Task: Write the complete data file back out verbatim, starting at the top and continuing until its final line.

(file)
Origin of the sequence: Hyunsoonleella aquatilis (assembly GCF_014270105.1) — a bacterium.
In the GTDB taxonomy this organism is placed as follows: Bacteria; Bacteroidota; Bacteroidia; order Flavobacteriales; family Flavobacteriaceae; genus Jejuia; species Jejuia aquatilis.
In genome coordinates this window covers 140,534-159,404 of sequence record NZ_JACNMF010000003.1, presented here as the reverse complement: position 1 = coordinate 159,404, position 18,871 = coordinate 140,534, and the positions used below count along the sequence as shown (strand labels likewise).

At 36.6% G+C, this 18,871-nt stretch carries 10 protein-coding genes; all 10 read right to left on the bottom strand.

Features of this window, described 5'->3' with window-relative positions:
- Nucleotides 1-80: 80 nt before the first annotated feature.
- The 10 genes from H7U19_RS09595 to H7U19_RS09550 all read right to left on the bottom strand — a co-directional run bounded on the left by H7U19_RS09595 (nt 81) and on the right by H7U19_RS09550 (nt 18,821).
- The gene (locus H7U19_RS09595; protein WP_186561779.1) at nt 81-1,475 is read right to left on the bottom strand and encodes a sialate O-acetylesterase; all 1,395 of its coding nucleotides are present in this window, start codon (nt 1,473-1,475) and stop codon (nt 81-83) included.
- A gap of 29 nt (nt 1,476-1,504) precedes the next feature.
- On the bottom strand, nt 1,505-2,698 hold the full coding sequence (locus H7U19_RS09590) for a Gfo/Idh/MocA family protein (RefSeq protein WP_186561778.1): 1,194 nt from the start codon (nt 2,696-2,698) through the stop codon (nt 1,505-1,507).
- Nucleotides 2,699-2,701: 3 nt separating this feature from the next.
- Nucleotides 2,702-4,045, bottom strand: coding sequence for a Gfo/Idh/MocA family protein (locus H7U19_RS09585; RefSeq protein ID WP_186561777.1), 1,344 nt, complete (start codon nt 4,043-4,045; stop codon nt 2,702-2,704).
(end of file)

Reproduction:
Origin of the sequence: Hyunsoonleella aquatilis (assembly GCF_014270105.1) — a bacterium.
In the GTDB taxonomy this organism is placed as follows: Bacteria; Bacteroidota; Bacteroidia; order Flavobacteriales; family Flavobacteriaceae; genus Jejuia; species Jejuia aquatilis.
In genome coordinates this window covers 140,534-159,404 of sequence record NZ_JACNMF010000003.1, presented here as the reverse complement: position 1 = coordinate 159,404, position 18,871 = coordinate 140,534, and the positions used below count along the sequence as shown (strand labels likewise).

At 36.6% G+C, this 18,871-nt stretch carries 10 protein-coding genes; all 10 read right to left on the bottom strand.

Features of this window, described 5'->3' with window-relative positions:
- Nucleotides 1-80: 80 nt before the first annotated feature.
- The 10 genes from H7U19_RS09595 to H7U19_RS09550 all read right to left on the bottom strand — a co-directional run bounded on the left by H7U19_RS09595 (nt 81) and on the right by H7U19_RS09550 (nt 18,821).
- The gene (locus H7U19_RS09595; protein WP_186561779.1) at nt 81-1,475 is read right to left on the bottom strand and encodes a sialate O-acetylesterase; all 1,395 of its coding nucleotides are present in this window, start codon (nt 1,473-1,475) and stop codon (nt 81-83) included.
- A gap of 29 nt (nt 1,476-1,504) precedes the next feature.
- On the bottom strand, nt 1,505-2,698 hold the full coding sequence (locus H7U19_RS09590) for a Gfo/Idh/MocA family protein (RefSeq protein WP_186561778.1): 1,194 nt from the start codon (nt 2,696-2,698) through the stop codon (nt 1,505-1,507).
- Nucleotides 2,699-2,701: 3 nt separating this feature from the next.
- Nucleotides 2,702-4,045, bottom strand: coding sequence for a Gfo/Idh/MocA family protein (locus H7U19_RS09585; RefSeq protein ID WP_186561777.1), 1,344 nt, complete (start codon nt 4,043-4,045; stop codon nt 2,702-2,704).